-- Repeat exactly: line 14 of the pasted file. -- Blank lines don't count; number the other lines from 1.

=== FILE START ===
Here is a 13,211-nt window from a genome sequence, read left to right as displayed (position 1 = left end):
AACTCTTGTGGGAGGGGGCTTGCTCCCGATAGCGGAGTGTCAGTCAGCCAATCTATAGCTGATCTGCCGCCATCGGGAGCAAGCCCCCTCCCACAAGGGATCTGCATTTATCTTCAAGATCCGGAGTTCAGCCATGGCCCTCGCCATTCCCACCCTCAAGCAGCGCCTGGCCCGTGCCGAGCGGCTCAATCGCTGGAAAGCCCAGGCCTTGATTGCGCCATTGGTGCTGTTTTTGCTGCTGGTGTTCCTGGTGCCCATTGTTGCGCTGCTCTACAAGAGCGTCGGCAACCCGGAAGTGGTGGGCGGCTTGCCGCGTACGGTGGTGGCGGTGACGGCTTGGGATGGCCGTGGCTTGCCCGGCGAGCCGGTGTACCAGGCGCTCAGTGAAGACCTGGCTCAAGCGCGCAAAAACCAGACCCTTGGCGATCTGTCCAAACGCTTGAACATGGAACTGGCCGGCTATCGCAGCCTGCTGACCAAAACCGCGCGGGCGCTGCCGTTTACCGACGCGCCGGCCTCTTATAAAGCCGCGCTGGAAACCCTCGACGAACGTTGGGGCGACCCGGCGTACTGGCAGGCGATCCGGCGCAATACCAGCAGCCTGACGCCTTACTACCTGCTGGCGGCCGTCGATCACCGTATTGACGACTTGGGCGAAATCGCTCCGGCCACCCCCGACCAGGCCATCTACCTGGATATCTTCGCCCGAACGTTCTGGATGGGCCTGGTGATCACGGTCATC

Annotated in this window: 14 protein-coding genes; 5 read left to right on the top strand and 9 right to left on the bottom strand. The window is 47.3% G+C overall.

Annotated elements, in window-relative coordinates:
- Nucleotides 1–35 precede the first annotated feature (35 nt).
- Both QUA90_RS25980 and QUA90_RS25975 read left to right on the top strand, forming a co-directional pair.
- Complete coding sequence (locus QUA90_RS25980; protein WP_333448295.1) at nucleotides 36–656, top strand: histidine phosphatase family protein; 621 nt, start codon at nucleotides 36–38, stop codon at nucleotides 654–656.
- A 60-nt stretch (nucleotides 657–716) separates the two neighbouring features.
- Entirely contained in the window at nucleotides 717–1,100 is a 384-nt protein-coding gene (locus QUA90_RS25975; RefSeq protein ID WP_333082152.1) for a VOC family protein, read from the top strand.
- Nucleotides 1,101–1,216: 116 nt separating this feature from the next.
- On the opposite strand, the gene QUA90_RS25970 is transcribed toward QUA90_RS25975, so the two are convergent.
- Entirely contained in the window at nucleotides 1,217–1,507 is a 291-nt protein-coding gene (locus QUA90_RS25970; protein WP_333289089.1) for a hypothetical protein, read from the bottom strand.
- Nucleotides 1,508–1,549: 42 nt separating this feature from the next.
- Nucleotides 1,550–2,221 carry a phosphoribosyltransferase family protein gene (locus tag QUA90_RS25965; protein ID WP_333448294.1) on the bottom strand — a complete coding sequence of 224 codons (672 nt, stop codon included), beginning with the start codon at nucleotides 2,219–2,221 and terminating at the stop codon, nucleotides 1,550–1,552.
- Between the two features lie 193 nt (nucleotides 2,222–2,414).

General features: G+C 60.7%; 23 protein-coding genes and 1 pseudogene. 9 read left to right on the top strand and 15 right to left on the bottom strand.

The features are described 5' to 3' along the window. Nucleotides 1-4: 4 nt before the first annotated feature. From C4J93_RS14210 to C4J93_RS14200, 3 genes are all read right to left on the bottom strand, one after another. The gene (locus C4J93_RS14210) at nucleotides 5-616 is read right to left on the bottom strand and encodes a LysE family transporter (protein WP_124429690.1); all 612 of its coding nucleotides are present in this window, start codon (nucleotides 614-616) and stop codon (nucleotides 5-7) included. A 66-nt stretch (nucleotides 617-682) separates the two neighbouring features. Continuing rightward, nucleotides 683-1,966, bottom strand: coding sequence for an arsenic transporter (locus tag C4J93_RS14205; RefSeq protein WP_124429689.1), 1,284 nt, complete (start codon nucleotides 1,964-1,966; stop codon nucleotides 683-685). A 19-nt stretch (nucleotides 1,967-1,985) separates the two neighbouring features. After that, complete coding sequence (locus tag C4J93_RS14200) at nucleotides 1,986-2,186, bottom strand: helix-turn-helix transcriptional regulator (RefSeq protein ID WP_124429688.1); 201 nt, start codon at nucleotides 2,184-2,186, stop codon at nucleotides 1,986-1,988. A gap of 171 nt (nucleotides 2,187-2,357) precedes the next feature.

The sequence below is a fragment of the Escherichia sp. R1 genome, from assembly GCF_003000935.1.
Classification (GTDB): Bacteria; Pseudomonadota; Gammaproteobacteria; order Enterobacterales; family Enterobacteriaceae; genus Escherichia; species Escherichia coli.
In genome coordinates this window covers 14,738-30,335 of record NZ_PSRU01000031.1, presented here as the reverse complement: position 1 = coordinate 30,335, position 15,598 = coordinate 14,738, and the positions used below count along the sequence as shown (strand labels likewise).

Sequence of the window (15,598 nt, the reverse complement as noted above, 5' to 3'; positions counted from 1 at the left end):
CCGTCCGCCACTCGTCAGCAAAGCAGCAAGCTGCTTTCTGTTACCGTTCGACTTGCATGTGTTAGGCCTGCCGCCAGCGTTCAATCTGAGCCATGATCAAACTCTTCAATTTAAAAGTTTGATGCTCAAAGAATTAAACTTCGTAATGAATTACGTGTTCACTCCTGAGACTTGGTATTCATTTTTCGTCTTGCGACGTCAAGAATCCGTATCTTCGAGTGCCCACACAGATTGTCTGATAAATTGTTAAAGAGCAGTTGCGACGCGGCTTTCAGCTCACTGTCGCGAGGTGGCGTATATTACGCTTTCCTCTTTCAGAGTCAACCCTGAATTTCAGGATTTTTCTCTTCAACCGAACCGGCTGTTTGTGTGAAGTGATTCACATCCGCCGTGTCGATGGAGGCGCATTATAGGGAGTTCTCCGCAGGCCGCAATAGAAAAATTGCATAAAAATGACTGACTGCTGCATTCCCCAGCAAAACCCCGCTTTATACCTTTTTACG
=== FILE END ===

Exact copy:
- Nucleotides 1,550–2,221 carry a phosphoribosyltransferase family protein gene (locus tag QUA90_RS25965; protein ID WP_333448294.1) on the bottom strand — a complete coding sequence of 224 codons (672 nt, stop codon included), beginning with the start codon at nucleotides 2,219–2,221 and terminating at the stop codon, nucleotides 1,550–1,552.